Physician global assessment was used to classify the baseline asthma severity of each patient as moderate or severe. In addition, for each patient, the researchers examined prebronchodilator forced expiratory volume in 1 second (FEV₁), oral corticosteroid use, and severity-of-asthma score, which assessed asthma symptoms, asthma medication burden, and history of the use of emergency asthma medication.

"The severity-of-asthma score is a 13-item validated instrument predictive of death and asthma-related outcomes, but not previously used to specifically evaluate risk of cardiovascular outcomes," the researchers explain.

Scores range from 0 to 28, with higher scores indicating more severe asthma. Patients were divided into three categories of scores: 0 to 8, 9 to 12, and 13 or more.

Cardiovascular and cerebrovascular events were combined into a single end point, and defined as the first of the following events: cardiovascular death, myocardial infarction, ischemic stroke, transient ischemic attack, or unstable angina.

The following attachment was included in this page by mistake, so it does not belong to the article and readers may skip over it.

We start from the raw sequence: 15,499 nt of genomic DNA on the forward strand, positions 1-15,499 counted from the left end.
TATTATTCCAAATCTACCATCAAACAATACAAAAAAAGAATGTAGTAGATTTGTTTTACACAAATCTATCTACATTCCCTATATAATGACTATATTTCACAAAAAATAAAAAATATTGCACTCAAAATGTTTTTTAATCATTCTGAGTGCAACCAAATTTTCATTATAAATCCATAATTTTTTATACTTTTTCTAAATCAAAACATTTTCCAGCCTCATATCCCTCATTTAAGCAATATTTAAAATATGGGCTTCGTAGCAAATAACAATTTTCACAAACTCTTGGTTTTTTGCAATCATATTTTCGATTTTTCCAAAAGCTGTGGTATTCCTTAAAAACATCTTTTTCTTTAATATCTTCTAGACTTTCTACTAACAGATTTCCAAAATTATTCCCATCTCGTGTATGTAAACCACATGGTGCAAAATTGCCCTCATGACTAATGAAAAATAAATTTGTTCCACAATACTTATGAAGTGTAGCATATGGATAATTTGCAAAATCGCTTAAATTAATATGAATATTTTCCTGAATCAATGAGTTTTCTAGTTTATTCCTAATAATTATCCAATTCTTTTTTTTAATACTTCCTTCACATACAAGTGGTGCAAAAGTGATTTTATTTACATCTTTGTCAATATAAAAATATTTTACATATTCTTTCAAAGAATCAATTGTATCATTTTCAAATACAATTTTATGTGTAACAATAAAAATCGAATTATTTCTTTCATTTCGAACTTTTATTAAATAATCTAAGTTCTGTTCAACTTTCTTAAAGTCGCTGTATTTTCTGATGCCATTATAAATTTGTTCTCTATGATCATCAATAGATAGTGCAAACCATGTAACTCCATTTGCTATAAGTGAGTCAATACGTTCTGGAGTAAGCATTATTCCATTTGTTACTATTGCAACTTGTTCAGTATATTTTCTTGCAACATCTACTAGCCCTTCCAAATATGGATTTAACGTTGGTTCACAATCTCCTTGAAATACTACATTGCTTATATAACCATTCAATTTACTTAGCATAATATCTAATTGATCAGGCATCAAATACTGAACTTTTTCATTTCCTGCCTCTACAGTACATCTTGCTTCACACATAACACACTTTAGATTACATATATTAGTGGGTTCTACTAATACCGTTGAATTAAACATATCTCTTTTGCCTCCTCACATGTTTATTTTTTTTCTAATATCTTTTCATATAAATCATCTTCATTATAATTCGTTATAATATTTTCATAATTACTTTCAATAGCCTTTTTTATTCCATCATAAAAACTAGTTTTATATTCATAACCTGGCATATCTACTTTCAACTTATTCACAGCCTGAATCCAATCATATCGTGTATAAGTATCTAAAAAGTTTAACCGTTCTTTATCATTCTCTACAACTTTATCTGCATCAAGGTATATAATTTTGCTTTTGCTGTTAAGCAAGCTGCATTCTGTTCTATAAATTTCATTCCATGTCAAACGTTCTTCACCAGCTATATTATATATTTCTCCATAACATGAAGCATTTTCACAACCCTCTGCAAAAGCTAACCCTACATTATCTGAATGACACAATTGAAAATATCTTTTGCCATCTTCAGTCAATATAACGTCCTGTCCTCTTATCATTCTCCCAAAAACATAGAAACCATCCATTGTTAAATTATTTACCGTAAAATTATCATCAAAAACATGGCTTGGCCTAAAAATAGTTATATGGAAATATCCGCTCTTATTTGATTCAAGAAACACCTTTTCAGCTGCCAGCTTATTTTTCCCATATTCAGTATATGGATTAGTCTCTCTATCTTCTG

The researchers found that a higher asthma severity score was significantly associated with an increased risk for cardiovascular and cerebrovascular events after adjustment for tobacco history, education level, baseline body mass index, type 2 diabetes, hypertension, hypercholesterolemia, age, sex, race, and ethnicity.

For patients with a score of 9 to 12, compared with a score of 0 to 8, the hazard ratio (HR) was 2.4 (P = .02). For those with a score 13 or more, the HR was also 2.4 (= .03).

On adjusted analysis, the risk for a cardiovascular or cerebrovascular event was more than 2 times higher in patients whose use of oral corticosteroids was chronic rather than periodic (HR, 2.4; = .03).